I define success very loosely (no one is trying to be Jay-Z over here), but I think I’ve been very successful on my own terms. I’ve published a book that is selling well, and I not only write for a living but have found a way to combine everything I love (women’s rights, helping girls have some hope about their own lives, working with unbelievably stellar and creative people, and writing) into a DREAM JOB as an editor here at Rookie. I have wonderful friends to share my success with and don’t have to worry that any of them are secretly calling me names behind my back, and I married the person who makes me laugh more and feel loved more than anyone else on the planet. I figured out how useful a college degree could be for me, and then I totally killed it, earning awards, grants, and fellowships at every stage, forming great relationships with students and instructors that fulfill my intellectual curiosity and validate my intelligence, and following their advice and support all the way to a Ph.D. I feel love and joy every single day of my life.
I hadn’t talked to my hater friends in a while. (I was busy; see above.) Then I got a couple of emails from someone I used to consider a friend, making snide remarks about me. I was on the other side now, a target instead of a comrade—in groups like this, you’re either one or the other; there is no neutral space. Real friends are happy for you when you accomplish something—it’s one of the most basic tenets of friendship, something most of us learn in kindergarten. But friendships built on resentment over other peoples’ success have little chance of survival when one of you becomes successful. None of my old email buds has reached out to me in recent years, and I haven’t reached out to them. I don’t miss anything about those friendships, and I don’t know what they’re up to, but I hope they were able to go for what they wanted the same way I did.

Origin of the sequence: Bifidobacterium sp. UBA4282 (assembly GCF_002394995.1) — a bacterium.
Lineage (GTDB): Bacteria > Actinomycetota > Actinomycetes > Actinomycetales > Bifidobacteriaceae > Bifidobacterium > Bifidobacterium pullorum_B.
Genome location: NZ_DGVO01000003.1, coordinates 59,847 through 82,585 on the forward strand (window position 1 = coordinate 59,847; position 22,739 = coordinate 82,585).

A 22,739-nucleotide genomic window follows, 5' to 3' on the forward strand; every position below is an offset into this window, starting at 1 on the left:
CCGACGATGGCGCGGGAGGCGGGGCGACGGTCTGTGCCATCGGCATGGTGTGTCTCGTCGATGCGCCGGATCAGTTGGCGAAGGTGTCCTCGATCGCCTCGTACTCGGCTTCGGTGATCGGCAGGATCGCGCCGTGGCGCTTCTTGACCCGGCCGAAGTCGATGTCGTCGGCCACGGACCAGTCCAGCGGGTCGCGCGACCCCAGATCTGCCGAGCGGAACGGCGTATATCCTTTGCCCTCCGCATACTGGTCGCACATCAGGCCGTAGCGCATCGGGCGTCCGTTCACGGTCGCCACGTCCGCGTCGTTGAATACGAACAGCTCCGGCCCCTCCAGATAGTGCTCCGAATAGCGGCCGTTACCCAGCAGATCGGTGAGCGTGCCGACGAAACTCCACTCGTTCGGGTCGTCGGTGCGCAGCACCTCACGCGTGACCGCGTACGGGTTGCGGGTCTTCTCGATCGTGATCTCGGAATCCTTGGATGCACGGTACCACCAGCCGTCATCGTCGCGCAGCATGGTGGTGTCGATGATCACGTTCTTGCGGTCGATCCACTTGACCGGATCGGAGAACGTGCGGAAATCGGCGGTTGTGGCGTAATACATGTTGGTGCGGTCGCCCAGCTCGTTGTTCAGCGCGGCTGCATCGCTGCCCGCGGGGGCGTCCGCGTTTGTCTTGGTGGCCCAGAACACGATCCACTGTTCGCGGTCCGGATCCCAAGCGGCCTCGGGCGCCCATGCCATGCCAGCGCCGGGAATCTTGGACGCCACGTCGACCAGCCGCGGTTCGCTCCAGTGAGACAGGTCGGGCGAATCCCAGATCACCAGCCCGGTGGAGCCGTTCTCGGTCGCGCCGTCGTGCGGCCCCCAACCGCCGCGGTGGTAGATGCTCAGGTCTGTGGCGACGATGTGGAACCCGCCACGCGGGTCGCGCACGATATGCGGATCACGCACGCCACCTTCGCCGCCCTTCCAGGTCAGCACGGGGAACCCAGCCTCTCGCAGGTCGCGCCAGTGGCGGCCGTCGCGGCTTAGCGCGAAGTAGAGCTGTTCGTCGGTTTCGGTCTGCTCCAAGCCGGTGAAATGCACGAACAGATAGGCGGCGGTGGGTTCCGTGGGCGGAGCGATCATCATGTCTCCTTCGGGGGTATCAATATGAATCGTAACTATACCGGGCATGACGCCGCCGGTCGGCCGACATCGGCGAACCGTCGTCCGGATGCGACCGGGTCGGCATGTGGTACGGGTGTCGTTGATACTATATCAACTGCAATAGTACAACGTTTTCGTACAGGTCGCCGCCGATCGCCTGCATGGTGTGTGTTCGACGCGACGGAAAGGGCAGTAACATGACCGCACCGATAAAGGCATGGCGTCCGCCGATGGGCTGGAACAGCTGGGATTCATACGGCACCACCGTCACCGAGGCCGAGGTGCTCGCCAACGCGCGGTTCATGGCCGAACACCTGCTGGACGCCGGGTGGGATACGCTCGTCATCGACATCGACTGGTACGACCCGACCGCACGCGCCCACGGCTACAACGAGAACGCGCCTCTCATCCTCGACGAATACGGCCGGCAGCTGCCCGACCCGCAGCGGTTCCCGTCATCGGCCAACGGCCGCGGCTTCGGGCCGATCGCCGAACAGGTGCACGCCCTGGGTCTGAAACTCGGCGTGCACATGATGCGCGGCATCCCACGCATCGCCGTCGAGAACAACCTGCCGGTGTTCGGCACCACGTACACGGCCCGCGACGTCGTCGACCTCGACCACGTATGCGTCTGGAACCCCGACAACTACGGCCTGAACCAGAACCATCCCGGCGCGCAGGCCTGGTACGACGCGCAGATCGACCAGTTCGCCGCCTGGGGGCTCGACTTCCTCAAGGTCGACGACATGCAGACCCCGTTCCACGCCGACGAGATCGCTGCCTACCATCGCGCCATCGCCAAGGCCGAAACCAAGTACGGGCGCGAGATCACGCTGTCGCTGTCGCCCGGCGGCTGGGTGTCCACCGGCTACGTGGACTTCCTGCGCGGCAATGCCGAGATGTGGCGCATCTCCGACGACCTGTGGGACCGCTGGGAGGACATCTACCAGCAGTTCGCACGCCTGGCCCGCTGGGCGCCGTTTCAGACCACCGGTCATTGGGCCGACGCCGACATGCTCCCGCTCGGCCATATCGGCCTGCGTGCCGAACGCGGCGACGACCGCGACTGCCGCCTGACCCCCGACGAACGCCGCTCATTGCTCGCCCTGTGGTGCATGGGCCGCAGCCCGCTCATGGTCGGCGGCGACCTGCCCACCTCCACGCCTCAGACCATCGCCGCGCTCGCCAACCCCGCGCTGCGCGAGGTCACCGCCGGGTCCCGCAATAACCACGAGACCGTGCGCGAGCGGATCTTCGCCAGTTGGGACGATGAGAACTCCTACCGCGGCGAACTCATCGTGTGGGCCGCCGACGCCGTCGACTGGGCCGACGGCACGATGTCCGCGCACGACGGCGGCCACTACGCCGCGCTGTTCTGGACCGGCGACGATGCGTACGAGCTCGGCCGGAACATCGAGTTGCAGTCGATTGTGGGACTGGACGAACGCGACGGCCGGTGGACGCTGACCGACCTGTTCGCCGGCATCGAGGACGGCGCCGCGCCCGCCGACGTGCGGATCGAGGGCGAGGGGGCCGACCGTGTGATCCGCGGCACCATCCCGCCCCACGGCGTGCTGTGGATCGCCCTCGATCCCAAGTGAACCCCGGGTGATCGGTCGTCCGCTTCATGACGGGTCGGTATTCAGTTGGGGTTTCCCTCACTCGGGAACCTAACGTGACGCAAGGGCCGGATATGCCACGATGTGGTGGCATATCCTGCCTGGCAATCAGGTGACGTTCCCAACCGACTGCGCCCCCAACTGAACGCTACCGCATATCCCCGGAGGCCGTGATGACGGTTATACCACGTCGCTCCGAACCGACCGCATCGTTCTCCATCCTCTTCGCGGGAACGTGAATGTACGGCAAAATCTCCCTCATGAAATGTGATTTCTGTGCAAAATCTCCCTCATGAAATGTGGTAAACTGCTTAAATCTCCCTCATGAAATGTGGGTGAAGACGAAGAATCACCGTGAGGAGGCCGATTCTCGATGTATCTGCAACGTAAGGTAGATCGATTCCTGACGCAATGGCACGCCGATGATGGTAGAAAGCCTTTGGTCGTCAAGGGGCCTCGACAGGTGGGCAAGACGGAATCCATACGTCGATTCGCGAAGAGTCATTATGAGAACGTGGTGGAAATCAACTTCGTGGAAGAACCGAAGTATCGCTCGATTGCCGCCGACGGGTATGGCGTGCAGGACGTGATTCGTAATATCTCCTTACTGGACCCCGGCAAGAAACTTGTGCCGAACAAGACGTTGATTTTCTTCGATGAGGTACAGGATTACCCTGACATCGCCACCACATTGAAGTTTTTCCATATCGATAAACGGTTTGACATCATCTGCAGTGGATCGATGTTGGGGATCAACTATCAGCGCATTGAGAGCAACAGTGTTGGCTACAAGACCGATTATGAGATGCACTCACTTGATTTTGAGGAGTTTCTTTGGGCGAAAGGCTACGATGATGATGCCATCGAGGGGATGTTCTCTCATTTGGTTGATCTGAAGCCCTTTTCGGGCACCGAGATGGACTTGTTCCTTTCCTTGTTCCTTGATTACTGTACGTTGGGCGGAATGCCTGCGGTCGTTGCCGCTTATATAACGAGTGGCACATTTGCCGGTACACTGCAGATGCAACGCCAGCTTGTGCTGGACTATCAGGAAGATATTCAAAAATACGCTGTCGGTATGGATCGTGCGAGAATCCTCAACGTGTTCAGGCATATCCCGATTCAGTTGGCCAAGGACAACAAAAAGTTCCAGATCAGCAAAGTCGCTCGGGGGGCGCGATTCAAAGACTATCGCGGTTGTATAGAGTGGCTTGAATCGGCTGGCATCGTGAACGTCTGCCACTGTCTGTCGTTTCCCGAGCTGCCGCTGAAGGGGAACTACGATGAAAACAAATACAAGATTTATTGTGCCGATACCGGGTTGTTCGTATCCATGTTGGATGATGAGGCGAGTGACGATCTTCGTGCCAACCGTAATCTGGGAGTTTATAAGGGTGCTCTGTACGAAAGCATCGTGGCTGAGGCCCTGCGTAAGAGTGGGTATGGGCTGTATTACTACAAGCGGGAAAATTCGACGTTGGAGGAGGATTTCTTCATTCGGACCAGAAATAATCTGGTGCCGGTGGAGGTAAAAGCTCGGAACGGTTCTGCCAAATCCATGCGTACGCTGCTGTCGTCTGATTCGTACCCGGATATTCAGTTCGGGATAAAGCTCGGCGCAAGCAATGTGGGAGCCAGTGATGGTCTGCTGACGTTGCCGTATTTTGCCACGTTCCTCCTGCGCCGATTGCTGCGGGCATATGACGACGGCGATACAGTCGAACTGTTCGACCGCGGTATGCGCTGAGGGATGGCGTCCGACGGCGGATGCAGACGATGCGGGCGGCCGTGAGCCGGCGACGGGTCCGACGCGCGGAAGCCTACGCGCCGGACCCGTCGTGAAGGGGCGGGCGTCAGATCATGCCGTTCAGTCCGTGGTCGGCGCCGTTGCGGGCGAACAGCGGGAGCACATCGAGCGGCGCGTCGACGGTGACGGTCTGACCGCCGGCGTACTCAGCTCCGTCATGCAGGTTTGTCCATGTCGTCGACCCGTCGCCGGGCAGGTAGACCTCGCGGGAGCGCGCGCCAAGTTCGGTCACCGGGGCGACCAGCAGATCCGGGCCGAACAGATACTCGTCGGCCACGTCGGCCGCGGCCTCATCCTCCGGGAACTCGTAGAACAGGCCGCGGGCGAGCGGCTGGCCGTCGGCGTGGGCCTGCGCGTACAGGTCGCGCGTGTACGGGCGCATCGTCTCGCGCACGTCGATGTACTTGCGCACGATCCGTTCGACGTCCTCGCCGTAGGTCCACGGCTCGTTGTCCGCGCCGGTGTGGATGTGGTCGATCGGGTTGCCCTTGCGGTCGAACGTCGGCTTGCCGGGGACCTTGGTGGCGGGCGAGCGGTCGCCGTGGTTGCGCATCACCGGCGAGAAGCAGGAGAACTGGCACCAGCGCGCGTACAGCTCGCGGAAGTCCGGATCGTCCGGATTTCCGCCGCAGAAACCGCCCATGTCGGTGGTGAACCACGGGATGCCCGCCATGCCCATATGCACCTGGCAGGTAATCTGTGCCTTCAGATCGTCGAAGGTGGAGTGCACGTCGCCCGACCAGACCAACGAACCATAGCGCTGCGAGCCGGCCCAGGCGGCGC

I have remorse when I think about how easy it was for me to be a follower. I am ashamed of how eager I was to see other people fail. But I don’t regret those years or those friendships—I needed to have that experience to see how bad things can really get, to reinforce the good decisions I make about my life now. Having spent even a little bit of time (a couple of years overall) in such a negative place, I realize the importance of doing something every day to work toward my own goals, and of recognizing goodness in my own life. I rarely use this word, but the whole thing made me much more mindful.
It took a lot of work to figure out how to be happy on my own terms. A blog I started in 2011 got a lot of recognition very quickly, and I got shitty comments from people online who thought I hadn’t “earned” the attention, who told me that my idea was stupid and that they were better writers than me. I didn’t take it personally, though. I wasn’t even mad. I totally know where these haters are coming from. I recognize that part of them that needs to invalidate me in order to validate their own experience. I empathize with them, even if they don’t know it. If slagging me off motivates them to step back and see what they really want, they can have at it. And I’ll be here, on the other side, cheering them on. ♦